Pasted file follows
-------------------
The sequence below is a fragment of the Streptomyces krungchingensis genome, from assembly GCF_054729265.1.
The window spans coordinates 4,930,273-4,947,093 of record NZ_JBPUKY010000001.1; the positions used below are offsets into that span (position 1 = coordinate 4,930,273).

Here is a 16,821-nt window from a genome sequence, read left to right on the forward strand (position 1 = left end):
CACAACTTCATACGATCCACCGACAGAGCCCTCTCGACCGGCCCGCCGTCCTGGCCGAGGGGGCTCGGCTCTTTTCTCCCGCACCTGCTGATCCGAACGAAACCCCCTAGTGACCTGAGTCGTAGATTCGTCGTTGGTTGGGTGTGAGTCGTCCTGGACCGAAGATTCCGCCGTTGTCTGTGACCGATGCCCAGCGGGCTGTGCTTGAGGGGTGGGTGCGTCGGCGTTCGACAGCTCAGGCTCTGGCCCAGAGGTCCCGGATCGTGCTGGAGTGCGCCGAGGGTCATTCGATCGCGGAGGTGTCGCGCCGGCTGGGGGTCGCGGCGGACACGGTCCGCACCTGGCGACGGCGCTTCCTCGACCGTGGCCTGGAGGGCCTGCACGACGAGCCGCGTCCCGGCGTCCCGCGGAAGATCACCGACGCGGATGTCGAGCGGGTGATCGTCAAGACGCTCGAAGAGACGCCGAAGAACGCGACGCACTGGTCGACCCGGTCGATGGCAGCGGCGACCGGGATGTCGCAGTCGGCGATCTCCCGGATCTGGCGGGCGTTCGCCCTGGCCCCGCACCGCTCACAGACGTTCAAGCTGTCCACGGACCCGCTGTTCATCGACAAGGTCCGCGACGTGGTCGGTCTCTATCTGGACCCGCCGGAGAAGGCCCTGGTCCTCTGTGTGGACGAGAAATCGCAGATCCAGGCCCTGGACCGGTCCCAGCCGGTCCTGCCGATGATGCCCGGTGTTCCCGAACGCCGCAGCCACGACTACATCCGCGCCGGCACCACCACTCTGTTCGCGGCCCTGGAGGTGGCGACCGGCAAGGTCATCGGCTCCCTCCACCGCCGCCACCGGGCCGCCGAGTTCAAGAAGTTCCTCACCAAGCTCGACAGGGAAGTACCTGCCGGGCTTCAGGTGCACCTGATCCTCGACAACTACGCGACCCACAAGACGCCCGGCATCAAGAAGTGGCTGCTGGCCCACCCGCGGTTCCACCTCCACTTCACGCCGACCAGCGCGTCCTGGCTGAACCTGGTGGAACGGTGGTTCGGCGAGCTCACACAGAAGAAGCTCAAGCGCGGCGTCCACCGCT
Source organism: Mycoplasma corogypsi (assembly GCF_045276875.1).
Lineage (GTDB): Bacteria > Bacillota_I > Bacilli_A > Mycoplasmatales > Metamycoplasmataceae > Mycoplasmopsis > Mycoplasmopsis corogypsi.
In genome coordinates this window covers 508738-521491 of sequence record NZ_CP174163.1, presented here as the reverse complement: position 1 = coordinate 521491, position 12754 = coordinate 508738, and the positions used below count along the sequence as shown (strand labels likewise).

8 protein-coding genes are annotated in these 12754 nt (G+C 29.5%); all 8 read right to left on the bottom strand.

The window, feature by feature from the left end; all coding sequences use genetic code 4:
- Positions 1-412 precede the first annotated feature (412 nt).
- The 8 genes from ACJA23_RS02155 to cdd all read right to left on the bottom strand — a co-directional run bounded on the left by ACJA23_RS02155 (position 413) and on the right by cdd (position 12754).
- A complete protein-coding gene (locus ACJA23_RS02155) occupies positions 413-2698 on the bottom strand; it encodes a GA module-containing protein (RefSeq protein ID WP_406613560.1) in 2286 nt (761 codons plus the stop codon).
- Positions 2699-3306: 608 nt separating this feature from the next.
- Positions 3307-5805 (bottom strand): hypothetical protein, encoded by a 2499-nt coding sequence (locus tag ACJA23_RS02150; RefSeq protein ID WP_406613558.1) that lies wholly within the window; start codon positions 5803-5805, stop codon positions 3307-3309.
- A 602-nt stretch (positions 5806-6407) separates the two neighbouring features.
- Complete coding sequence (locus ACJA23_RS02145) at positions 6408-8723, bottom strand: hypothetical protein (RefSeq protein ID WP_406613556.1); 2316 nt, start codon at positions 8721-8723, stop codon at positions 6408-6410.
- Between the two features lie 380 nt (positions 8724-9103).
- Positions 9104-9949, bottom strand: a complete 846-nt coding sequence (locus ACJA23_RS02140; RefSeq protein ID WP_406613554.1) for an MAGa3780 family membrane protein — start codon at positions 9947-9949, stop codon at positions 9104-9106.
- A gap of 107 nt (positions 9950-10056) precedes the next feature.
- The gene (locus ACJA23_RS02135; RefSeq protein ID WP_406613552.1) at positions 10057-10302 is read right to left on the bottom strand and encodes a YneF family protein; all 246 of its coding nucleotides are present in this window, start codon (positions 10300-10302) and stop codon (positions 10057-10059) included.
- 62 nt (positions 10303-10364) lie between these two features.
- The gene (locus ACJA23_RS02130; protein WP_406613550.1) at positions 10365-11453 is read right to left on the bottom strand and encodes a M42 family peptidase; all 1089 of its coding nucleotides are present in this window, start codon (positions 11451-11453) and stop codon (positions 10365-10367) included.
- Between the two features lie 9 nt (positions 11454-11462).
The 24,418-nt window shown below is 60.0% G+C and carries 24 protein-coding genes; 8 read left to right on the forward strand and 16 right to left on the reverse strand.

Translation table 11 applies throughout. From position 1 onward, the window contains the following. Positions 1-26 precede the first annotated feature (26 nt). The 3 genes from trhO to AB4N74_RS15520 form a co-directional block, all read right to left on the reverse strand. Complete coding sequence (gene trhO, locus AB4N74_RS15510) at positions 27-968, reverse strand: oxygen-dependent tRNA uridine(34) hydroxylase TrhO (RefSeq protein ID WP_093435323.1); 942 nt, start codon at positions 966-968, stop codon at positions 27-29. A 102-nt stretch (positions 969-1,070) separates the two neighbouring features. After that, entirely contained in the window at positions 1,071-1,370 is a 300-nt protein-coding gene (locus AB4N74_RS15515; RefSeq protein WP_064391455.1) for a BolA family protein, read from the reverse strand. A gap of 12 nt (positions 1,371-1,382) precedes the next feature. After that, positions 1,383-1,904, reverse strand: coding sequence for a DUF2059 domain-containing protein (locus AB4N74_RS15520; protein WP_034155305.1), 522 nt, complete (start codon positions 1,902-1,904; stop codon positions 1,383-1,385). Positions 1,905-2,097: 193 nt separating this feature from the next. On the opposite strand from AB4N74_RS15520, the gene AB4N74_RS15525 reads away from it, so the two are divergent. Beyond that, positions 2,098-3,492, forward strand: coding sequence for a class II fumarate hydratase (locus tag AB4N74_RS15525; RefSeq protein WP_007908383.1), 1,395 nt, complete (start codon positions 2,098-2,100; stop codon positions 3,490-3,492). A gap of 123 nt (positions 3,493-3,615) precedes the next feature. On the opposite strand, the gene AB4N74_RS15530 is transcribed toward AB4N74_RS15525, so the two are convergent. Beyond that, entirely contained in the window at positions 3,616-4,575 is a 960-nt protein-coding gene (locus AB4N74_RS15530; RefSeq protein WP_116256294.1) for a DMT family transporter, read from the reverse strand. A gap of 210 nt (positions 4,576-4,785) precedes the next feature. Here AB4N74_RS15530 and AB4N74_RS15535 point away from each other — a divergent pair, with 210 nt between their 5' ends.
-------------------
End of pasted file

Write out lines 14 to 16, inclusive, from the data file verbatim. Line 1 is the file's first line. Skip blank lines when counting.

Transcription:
- Positions 3307-5805 (bottom strand): hypothetical protein, encoded by a 2499-nt coding sequence (locus tag ACJA23_RS02150; RefSeq protein ID WP_406613558.1) that lies wholly within the window; start codon positions 5803-5805, stop codon positions 3307-3309.
- A 602-nt stretch (positions 5806-6407) separates the two neighbouring features.
- Complete coding sequence (locus ACJA23_RS02145) at positions 6408-8723, bottom strand: hypothetical protein (RefSeq protein ID WP_406613556.1); 2316 nt, start codon at positions 8721-8723, stop codon at positions 6408-6410.